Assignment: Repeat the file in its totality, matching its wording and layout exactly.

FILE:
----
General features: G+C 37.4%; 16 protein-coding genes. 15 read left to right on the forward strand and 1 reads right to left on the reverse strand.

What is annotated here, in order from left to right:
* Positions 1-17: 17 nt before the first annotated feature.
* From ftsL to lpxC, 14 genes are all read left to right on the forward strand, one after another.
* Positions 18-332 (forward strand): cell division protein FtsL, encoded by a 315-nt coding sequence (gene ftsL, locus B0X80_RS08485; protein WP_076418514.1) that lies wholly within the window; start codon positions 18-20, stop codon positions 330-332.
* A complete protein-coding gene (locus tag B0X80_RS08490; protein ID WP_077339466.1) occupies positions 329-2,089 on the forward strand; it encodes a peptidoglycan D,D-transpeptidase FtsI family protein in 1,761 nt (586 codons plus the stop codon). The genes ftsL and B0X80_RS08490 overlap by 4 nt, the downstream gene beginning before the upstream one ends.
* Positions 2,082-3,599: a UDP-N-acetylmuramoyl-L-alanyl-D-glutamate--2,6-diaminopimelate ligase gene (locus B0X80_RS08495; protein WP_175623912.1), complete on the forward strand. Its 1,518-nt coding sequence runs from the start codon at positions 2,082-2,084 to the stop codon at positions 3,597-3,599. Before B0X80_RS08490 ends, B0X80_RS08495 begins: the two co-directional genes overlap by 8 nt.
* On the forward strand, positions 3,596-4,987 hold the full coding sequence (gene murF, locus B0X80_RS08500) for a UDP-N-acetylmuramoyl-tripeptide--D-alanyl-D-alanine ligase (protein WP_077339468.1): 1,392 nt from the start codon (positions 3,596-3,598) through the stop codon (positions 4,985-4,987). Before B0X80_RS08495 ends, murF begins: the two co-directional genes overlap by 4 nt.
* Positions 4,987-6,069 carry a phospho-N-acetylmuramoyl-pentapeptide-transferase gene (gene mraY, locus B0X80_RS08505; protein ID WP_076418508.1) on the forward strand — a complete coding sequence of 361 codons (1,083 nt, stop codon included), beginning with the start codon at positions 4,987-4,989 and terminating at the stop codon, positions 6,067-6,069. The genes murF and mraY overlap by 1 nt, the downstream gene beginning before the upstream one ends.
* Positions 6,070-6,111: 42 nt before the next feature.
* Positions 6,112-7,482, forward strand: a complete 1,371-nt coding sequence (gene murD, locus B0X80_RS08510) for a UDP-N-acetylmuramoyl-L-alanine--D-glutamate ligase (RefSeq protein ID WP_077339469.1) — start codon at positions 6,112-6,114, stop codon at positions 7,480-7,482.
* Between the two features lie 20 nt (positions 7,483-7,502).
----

General features: G+C 37.4%; 16 protein-coding genes. 15 read left to right on the forward strand and 1 reads right to left on the reverse strand.

What is annotated here, in order from left to right:
* Positions 1-17: 17 nt before the first annotated feature.
* From ftsL to lpxC, 14 genes are all read left to right on the forward strand, one after another.
* Positions 18-332 (forward strand): cell division protein FtsL, encoded by a 315-nt coding sequence (gene ftsL, locus B0X80_RS08485; protein WP_076418514.1) that lies wholly within the window; start codon positions 18-20, stop codon positions 330-332.
* A complete protein-coding gene (locus tag B0X80_RS08490; protein ID WP_077339466.1) occupies positions 329-2,089 on the forward strand; it encodes a peptidoglycan D,D-transpeptidase FtsI family protein in 1,761 nt (586 codons plus the stop codon). The genes ftsL and B0X80_RS08490 overlap by 4 nt, the downstream gene beginning before the upstream one ends.
* Positions 2,082-3,599: a UDP-N-acetylmuramoyl-L-alanyl-D-glutamate--2,6-diaminopimelate ligase gene (locus B0X80_RS08495; protein WP_175623912.1), complete on the forward strand. Its 1,518-nt coding sequence runs from the start codon at positions 2,082-2,084 to the stop codon at positions 3,597-3,599. Before B0X80_RS08490 ends, B0X80_RS08495 begins: the two co-directional genes overlap by 8 nt.
* On the forward strand, positions 3,596-4,987 hold the full coding sequence (gene murF, locus B0X80_RS08500) for a UDP-N-acetylmuramoyl-tripeptide--D-alanyl-D-alanine ligase (protein WP_077339468.1): 1,392 nt from the start codon (positions 3,596-3,598) through the stop codon (positions 4,985-4,987). Before B0X80_RS08495 ends, murF begins: the two co-directional genes overlap by 4 nt.
* Positions 4,987-6,069 carry a phospho-N-acetylmuramoyl-pentapeptide-transferase gene (gene mraY, locus B0X80_RS08505; protein ID WP_076418508.1) on the forward strand — a complete coding sequence of 361 codons (1,083 nt, stop codon included), beginning with the start codon at positions 4,987-4,989 and terminating at the stop codon, positions 6,067-6,069. The genes murF and mraY overlap by 1 nt, the downstream gene beginning before the upstream one ends.
* Positions 6,070-6,111: 42 nt before the next feature.
* Positions 6,112-7,482, forward strand: a complete 1,371-nt coding sequence (gene murD, locus B0X80_RS08510) for a UDP-N-acetylmuramoyl-L-alanine--D-glutamate ligase (RefSeq protein ID WP_077339469.1) — start codon at positions 6,112-6,114, stop codon at positions 7,480-7,482.
* Between the two features lie 20 nt (positions 7,483-7,502).